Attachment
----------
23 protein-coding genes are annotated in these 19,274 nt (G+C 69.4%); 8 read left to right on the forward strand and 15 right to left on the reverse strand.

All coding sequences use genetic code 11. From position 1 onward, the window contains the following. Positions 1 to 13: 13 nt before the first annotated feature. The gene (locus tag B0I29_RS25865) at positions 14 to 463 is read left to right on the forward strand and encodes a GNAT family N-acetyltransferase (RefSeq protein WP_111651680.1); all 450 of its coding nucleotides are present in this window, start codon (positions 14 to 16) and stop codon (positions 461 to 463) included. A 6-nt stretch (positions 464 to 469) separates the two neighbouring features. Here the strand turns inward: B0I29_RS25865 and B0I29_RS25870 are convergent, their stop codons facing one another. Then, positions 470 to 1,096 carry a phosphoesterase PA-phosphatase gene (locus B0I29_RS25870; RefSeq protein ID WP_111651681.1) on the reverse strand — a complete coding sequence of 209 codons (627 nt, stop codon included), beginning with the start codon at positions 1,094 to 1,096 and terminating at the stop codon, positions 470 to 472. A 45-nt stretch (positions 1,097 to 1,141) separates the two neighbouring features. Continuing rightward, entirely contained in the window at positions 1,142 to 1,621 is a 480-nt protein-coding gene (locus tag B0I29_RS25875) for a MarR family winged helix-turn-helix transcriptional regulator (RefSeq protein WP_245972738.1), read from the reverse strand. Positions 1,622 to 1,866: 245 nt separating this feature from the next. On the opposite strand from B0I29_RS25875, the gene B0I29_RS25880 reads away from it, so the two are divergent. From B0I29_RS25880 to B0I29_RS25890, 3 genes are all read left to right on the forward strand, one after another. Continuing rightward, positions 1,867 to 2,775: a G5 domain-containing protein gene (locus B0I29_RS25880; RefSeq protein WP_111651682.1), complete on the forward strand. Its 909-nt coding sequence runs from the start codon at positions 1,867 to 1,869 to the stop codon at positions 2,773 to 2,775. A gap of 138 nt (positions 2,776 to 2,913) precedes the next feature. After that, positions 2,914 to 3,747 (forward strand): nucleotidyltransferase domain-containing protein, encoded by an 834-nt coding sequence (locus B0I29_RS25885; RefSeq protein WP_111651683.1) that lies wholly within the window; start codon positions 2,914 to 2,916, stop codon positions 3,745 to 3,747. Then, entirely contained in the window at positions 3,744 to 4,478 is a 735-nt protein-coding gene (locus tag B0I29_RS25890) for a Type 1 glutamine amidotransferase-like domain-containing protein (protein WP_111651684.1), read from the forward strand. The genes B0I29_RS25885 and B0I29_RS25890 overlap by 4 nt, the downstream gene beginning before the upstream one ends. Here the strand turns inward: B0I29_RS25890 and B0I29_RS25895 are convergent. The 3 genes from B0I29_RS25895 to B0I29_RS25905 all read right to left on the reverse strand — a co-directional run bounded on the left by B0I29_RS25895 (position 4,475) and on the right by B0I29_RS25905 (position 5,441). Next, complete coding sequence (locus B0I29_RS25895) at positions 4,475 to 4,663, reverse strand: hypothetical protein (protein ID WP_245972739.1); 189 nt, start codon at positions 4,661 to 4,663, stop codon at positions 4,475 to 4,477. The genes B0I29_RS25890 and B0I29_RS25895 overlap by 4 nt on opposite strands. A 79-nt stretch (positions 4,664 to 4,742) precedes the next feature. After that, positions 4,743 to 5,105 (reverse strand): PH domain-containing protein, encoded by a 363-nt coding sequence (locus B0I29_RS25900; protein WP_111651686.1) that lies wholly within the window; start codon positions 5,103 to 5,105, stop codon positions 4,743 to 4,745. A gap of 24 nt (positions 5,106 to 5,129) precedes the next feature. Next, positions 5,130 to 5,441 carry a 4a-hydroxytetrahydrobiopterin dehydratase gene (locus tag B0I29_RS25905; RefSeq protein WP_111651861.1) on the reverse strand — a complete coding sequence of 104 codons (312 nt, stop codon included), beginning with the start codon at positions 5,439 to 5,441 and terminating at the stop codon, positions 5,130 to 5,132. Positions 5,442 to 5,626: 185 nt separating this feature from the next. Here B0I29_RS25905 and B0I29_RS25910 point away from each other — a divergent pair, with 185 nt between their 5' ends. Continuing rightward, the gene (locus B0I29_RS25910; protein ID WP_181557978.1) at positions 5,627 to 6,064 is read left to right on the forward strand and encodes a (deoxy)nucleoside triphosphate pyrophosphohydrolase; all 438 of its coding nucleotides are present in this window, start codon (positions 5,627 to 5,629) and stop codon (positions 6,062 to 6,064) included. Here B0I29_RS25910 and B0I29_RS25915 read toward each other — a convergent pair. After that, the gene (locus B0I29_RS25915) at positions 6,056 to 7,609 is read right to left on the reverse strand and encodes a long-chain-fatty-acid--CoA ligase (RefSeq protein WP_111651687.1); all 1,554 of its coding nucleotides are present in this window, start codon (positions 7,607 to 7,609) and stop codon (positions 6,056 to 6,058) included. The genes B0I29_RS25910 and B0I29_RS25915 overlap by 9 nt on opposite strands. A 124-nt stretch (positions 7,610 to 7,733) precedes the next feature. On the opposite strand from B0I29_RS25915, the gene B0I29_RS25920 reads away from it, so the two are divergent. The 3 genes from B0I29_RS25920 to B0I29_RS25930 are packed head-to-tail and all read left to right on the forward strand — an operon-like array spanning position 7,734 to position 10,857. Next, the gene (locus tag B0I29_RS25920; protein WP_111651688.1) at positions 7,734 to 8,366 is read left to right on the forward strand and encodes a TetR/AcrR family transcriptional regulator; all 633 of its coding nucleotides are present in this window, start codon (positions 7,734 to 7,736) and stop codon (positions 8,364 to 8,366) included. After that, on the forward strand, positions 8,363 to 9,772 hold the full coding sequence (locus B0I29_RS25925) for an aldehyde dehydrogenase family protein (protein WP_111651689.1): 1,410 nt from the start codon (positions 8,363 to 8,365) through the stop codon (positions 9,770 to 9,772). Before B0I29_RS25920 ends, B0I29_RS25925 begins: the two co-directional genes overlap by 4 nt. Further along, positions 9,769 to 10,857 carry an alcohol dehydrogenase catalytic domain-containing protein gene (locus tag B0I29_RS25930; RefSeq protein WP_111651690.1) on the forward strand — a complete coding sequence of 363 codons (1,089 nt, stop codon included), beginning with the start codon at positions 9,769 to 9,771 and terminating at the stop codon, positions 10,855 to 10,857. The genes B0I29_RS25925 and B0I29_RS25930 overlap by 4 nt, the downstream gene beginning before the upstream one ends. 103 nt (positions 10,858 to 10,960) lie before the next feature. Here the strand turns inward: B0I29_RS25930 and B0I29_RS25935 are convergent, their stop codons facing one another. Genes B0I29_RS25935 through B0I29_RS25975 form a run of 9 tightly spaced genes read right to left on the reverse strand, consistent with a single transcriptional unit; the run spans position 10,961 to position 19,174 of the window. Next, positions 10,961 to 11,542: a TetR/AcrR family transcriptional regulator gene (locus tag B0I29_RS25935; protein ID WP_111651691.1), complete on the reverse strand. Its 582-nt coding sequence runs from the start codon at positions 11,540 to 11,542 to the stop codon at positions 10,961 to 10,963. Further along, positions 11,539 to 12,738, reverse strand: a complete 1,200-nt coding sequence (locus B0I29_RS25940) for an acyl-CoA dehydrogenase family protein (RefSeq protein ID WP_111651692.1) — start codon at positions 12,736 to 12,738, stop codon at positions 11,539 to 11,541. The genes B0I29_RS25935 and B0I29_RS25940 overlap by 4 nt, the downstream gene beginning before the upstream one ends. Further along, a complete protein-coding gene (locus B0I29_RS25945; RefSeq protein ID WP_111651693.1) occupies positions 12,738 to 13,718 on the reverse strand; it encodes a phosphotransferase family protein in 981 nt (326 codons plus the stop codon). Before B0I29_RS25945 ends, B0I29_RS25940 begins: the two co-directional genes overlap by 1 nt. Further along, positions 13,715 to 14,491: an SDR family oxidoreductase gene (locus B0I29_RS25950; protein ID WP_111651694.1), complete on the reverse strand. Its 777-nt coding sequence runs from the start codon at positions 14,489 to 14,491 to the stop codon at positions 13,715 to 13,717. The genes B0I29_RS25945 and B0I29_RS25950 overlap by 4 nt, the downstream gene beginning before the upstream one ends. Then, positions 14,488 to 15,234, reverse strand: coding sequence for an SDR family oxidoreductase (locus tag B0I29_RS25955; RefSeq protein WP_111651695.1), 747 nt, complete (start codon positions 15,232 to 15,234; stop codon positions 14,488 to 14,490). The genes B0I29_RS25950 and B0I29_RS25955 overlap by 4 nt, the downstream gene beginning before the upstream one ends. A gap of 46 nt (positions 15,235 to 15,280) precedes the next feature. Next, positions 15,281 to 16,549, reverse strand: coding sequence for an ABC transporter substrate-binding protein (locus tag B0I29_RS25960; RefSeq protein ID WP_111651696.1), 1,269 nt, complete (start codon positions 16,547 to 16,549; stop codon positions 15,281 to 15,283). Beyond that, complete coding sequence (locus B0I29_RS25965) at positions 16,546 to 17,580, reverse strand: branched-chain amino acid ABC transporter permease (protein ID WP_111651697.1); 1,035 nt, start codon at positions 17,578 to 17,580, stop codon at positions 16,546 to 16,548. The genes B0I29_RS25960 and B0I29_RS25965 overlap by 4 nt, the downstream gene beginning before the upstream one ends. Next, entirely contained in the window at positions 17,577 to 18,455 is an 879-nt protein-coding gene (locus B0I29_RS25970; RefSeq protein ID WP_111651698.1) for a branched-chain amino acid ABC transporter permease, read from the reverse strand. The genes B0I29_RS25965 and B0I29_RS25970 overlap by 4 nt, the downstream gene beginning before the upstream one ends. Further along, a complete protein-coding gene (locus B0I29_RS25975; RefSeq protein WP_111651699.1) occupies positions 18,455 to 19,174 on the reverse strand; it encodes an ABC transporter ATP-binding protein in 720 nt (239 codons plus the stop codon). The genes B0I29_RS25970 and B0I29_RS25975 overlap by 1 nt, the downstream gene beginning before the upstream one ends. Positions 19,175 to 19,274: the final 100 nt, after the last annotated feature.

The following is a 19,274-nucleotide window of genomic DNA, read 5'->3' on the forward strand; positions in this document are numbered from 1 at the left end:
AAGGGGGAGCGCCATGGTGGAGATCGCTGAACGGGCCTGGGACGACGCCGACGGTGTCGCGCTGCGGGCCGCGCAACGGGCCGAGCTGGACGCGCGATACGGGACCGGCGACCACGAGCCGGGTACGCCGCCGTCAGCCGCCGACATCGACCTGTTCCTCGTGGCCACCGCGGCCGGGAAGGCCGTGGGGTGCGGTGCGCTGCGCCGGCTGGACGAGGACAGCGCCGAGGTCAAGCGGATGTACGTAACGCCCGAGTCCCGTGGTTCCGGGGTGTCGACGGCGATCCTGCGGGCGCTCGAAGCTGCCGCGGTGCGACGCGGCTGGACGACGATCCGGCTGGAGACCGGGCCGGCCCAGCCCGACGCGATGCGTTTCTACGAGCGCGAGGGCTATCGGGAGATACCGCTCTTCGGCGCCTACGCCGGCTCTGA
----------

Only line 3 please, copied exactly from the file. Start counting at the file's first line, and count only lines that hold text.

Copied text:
The following is a 19,274-nucleotide window of genomic DNA, read 5'->3' on the forward strand; positions in this document are numbered from 1 at the left end: